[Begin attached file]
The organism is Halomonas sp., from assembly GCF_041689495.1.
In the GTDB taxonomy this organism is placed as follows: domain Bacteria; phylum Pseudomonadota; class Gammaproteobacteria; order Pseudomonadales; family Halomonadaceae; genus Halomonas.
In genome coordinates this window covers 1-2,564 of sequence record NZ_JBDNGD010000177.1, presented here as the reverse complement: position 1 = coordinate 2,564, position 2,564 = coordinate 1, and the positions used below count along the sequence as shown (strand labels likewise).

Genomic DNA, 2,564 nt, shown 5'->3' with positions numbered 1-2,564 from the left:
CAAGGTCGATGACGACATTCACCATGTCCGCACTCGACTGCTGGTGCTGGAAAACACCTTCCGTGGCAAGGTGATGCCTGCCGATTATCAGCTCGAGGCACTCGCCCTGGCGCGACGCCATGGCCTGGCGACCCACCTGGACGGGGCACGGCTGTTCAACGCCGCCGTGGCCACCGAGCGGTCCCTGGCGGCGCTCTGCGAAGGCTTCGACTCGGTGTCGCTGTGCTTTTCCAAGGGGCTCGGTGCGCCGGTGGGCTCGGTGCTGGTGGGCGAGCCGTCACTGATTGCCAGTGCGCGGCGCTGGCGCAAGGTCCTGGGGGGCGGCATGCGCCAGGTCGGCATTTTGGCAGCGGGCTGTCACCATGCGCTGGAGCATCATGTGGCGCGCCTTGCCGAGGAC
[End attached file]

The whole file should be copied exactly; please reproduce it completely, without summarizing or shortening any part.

The organism is Halomonas sp., from assembly GCF_041689495.1.
In the GTDB taxonomy this organism is placed as follows: domain Bacteria; phylum Pseudomonadota; class Gammaproteobacteria; order Pseudomonadales; family Halomonadaceae; genus Halomonas.
In genome coordinates this window covers 1-2,564 of sequence record NZ_JBDNGD010000177.1, presented here as the reverse complement: position 1 = coordinate 2,564, position 2,564 = coordinate 1, and the positions used below count along the sequence as shown (strand labels likewise).

Genomic DNA, 2,564 nt, shown 5'->3' with positions numbered 1-2,564 from the left:
CAAGGTCGATGACGACATTCACCATGTCCGCACTCGACTGCTGGTGCTGGAAAACACCTTCCGTGGCAAGGTGATGCCTGCCGATTATCAGCTCGAGGCACTCGCCCTGGCGCGACGCCATGGCCTGGCGACCCACCTGGACGGGGCACGGCTGTTCAACGCCGCCGTGGCCACCGAGCGGTCCCTGGCGGCGCTCTGCGAAGGCTTCGACTCGGTGTCGCTGTGCTTTTCCAAGGGGCTCGGTGCGCCGGTGGGCTCGGTGCTGGTGGGCGAGCCGTCACTGATTGCCAGTGCGCGGCGCTGGCGCAAGGTCCTGGGGGGCGGCATGCGCCAGGTCGGCATTTTGGCAGCGGGCTGTCACCATGCGCTGGAGCATCATGTGGCGCGCCTTGCCGAGGAC